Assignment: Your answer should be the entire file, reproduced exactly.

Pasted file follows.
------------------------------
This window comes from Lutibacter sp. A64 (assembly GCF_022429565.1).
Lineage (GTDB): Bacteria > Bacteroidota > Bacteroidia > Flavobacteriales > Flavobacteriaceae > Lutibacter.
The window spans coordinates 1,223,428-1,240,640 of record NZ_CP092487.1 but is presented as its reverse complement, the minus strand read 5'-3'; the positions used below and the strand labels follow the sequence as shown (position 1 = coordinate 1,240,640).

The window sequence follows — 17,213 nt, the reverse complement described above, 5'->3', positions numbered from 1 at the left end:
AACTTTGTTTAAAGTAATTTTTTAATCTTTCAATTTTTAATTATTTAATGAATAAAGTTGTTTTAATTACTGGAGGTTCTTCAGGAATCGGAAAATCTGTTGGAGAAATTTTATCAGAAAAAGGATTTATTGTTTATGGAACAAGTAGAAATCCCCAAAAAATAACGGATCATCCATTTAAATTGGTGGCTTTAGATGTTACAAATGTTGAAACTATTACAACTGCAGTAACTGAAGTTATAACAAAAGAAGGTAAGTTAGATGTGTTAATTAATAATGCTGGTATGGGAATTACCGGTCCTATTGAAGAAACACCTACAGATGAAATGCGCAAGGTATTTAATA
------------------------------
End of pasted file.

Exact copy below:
This window comes from Lutibacter sp. A64 (assembly GCF_022429565.1).
Lineage (GTDB): Bacteria > Bacteroidota > Bacteroidia > Flavobacteriales > Flavobacteriaceae > Lutibacter.
The window spans coordinates 1,223,428-1,240,640 of record NZ_CP092487.1 but is presented as its reverse complement, the minus strand read 5'-3'; the positions used below and the strand labels follow the sequence as shown (position 1 = coordinate 1,240,640).

The window sequence follows — 17,213 nt, the reverse complement described above, 5'->3', positions numbered from 1 at the left end:
AACTTTGTTTAAAGTAATTTTTTAATCTTTCAATTTTTAATTATTTAATGAATAAAGTTGTTTTAATTACTGGAGGTTCTTCAGGAATCGGAAAATCTGTTGGAGAAATTTTATCAGAAAAAGGATTTATTGTTTATGGAACAAGTAGAAATCCCCAAAAAATAACGGATCATCCATTTAAATTGGTGGCTTTAGATGTTACAAATGTTGAAACTATTACAACTGCAGTAACTGAAGTTATAACAAAAGAAGGTAAGTTAGATGTGTTAATTAATAATGCTGGTATGGGAATTACCGGTCCTATTGAAGAAACACCTACAGATGAAATGCGCAAGGTATTTAATA